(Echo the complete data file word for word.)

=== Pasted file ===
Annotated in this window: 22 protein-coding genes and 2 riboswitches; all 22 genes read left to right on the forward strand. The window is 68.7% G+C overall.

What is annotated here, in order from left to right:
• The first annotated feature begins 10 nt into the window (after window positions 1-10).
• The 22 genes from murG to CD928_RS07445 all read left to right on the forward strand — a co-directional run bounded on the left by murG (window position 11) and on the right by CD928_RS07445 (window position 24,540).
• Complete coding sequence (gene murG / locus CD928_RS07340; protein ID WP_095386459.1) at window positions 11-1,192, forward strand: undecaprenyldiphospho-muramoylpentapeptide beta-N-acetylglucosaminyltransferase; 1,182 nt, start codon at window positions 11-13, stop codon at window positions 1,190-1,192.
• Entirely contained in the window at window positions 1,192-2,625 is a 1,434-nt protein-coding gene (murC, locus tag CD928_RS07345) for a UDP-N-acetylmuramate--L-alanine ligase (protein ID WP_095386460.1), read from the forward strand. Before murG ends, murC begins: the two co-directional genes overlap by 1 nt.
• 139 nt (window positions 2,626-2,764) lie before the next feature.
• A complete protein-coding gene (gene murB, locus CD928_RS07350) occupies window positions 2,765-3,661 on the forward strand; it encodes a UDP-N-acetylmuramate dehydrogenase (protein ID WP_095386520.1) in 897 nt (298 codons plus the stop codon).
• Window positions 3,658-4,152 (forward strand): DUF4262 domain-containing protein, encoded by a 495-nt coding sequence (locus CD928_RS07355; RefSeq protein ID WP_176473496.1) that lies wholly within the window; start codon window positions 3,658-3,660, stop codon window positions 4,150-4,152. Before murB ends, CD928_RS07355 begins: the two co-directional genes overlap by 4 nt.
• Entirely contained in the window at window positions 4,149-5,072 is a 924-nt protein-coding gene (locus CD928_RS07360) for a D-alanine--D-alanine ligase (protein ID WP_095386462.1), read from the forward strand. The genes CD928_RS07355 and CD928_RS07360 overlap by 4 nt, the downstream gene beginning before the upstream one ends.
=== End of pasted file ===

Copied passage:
Annotated in this window: 22 protein-coding genes and 2 riboswitches; all 22 genes read left to right on the forward strand. The window is 68.7% G+C overall.

What is annotated here, in order from left to right:
• The first annotated feature begins 10 nt into the window (after window positions 1-10).
• The 22 genes from murG to CD928_RS07445 all read left to right on the forward strand — a co-directional run bounded on the left by murG (window position 11) and on the right by CD928_RS07445 (window position 24,540).
• Complete coding sequence (gene murG / locus CD928_RS07340; protein ID WP_095386459.1) at window positions 11-1,192, forward strand: undecaprenyldiphospho-muramoylpentapeptide beta-N-acetylglucosaminyltransferase; 1,182 nt, start codon at window positions 11-13, stop codon at window positions 1,190-1,192.
• Entirely contained in the window at window positions 1,192-2,625 is a 1,434-nt protein-coding gene (murC, locus tag CD928_RS07345) for a UDP-N-acetylmuramate--L-alanine ligase (protein ID WP_095386460.1), read from the forward strand. Before murG ends, murC begins: the two co-directional genes overlap by 1 nt.
• 139 nt (window positions 2,626-2,764) lie before the next feature.
• A complete protein-coding gene (gene murB, locus CD928_RS07350) occupies window positions 2,765-3,661 on the forward strand; it encodes a UDP-N-acetylmuramate dehydrogenase (protein ID WP_095386520.1) in 897 nt (298 codons plus the stop codon).
• Window positions 3,658-4,152 (forward strand): DUF4262 domain-containing protein, encoded by a 495-nt coding sequence (locus CD928_RS07355; RefSeq protein ID WP_176473496.1) that lies wholly within the window; start codon window positions 3,658-3,660, stop codon window positions 4,150-4,152. Before murB ends, CD928_RS07355 begins: the two co-directional genes overlap by 4 nt.
• Entirely contained in the window at window positions 4,149-5,072 is a 924-nt protein-coding gene (locus CD928_RS07360) for a D-alanine--D-alanine ligase (protein ID WP_095386462.1), read from the forward strand. The genes CD928_RS07355 and CD928_RS07360 overlap by 4 nt, the downstream gene beginning before the upstream one ends.